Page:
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Regulation clash (1): encouraging liquidity

03 March 2015
Richard Kemmish

I wrote a piece recently on the practical problems that ESMA are coming up against implementing MIFID 2, like the absence of a pan-European trade tape, and how this was not necessarily a bad thing given what they were trying to do. On the basis of feedback (always gratefully received) I thought I’d elaborate on why I really don’t want them to succeed.

What ESMA are struggling to do is define what is and what is not a liquid covered bond. They argue that the broad brush criteria that they use – size, €750mn in our market – is decently correlated to empirical measures of liquidity – number of trades. But they are only correct in one direction. Liquid bonds are large but not all large bonds are liquid. Their criteria throw up a huge number of so called false positives.

Given what they are going to do with this definition I am far more concerned about false positives – illiquid bonds that they deem to be liquid - than false negatives – the opposite.
I would guess, on the basis of nothing more than instinct, that the vast majority of covered bond trades in practice are in bonds that meet ESMA’s size criteria (€750mn or above) but that don’t meet the empirical measures of liquidity that ESMA have set themselves. In other words, false positives.

The reason that false positives are a problem is clear when you look at why they are measuring them. If a bond is not liquid the market maker can gain some protection from their obligation to provide price transparency (pre- and post- trade). That allows them to make sensible bids. If they are asked to show a price in an illiquid bond to the whole market, and if they then trade on the basis of that price and the whole market knows about it, the trade is clearly far less attractive for them. Which means they won’t do it. So investment banks will allocate less balance sheet and eventually traders to providing liquidity in these bonds.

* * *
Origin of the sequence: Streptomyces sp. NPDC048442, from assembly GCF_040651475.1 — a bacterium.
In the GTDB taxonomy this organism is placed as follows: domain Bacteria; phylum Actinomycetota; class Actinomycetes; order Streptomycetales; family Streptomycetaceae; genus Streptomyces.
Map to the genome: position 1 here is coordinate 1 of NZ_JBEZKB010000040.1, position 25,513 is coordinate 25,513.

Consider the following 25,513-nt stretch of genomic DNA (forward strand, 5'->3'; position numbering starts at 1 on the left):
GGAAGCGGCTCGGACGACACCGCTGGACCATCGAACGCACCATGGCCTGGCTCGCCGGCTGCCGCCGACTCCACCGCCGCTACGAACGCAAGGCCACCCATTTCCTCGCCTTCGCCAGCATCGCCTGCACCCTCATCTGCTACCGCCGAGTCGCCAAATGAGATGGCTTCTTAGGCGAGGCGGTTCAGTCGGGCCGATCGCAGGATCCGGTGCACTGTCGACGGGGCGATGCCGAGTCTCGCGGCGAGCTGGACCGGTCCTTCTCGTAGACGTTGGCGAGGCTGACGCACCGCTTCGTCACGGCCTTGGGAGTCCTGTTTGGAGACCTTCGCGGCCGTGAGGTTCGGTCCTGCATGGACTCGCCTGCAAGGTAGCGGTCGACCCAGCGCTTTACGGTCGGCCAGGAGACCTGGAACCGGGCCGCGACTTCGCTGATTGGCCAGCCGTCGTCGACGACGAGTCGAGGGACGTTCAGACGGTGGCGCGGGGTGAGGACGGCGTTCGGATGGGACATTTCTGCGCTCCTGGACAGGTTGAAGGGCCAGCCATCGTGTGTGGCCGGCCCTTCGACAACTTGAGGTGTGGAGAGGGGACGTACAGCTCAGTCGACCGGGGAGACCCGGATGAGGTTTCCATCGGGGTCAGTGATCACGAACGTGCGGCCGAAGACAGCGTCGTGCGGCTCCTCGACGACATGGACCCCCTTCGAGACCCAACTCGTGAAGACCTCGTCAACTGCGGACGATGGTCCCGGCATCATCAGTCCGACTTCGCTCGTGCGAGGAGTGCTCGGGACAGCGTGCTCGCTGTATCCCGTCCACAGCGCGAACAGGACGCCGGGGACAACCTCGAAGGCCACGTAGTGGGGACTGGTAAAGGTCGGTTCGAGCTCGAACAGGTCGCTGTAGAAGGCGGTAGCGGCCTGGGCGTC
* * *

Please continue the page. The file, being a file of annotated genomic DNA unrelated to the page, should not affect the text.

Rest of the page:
The fact that the size criteria by which they measure liquidity differs in different markets is also a problem for me. Sovereign bonds must exceed €2bn to be liquid whereas bank sub notes only need to be €500mn. Why? This might be a similar size relative to the average issue in each market but that only makes sense if you assume that each individual submarket only allows a certain proportion of all bonds to be liquid, on-the-run if you prefer. A €500mn sovereign bond is probably more liquid than a €500mn sub bond even if it is far smaller than average in its own market.

All of which sums to one big regulatory contradiction. Most of the covered bonds actually traded are eligible for bank liquidity buffers in tier 1 because of their liquidity. But most of them are false positives, therefore in most of them market makers are vastly discouraged from showing a meaningful price.

Which doesn’t feel like a very sensible policy outcome to me. 

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